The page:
Grayscale Investment CEO Michael Sonnenshein has expressed skepticism about the sustainability of most spot Bitcoin exchange-traded funds (ETFs) recently approved by the United States Securities and Exchange Commission (SEC). In an interview at the World Economic Forum in Davos, Sonnenshein predicted that the majority of the 11 approved spot Bitcoin ETFs are likely to face challenges and eventually exit the market.

Spot Bitcoin ETF Fee War Raises Concerns

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Spot Bitcoin ETFs approved by SEC (Source: Cointelegraph)

The U.S. SEC approved 11 spot Bitcoin ETFs on January 10, with 10 commencing trading the next day. The approval sparked a fee war among ETF issuers, with many lowering their trading fees to enhance competitiveness. While most approved ETFs set fees between 0.2% and 0.4%, Grayscale, holding the largest Bitcoin position among spot Bitcoin ETF issuers, charges as much as 1.5% without any waivers. Sonnenshein defended Grayscale’s fees, stating that only two or three spot Bitcoin ETFs are likely to endure, with the rest facing eventual withdrawal from the market.

Read more: SEC Delays Decision on Fidelity’s Ethereum ETF Amidst Coinbase Legal Battle

Grayscale CEO Questions Long-Term Commitment to Asset Class


Sonnenshein’s remarks, made on the fifth day of spot Bitcoin ETF trading in the U.S., hint at concerns about the commitment of some ETF issuers to the asset class. Grayscale, in contrast to other issuers, has been actively selling Bitcoin, offloading significant amounts since the trading launch. This divergence in approach raises questions about the long-term viability of the current multitude of spot Bitcoin ETFs. Analysts, including Quantum Economics founder Mati Greenspan, suggest that the saturation of the market with 11 spot ETFs could lead to consolidation as investors may prefer self-custody or holding assets directly.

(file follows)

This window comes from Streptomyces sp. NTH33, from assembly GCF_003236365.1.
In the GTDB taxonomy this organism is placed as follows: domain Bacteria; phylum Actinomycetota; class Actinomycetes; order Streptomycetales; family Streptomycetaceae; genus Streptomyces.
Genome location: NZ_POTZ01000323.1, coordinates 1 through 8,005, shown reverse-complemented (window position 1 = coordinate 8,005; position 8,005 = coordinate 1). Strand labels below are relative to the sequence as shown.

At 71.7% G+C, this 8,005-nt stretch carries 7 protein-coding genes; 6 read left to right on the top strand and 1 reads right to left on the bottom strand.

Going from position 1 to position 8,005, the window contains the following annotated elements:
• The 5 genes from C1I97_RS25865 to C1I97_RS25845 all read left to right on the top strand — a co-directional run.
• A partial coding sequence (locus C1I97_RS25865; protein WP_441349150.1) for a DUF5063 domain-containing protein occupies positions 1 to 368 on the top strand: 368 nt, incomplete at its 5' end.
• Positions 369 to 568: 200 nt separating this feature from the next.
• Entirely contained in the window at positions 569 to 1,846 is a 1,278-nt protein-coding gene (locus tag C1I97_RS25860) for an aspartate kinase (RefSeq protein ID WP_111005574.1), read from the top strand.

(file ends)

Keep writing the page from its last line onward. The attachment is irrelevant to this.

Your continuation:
Read more: The 7 Best Bitcoin ETFs: A Comprehensive Guide for Investors


As the spot Bitcoin ETF landscape unfolds, Grayscale’s CEO underscores doubts about the sustained presence of the majority of approved ETFs. The ongoing fee war and Grayscale’s unique position in charging the highest fees contribute to concerns about the viability of multiple spot Bitcoin ETFs. The industry may witness a period of consolidation, as some issuers may find it challenging to compete in the long term. The divergence in strategies among ETF issuers, exemplified by Grayscale’s significant Bitcoin sell-off, adds another layer of complexity to the evolving narrative of Bitcoin-focused exchange-traded funds.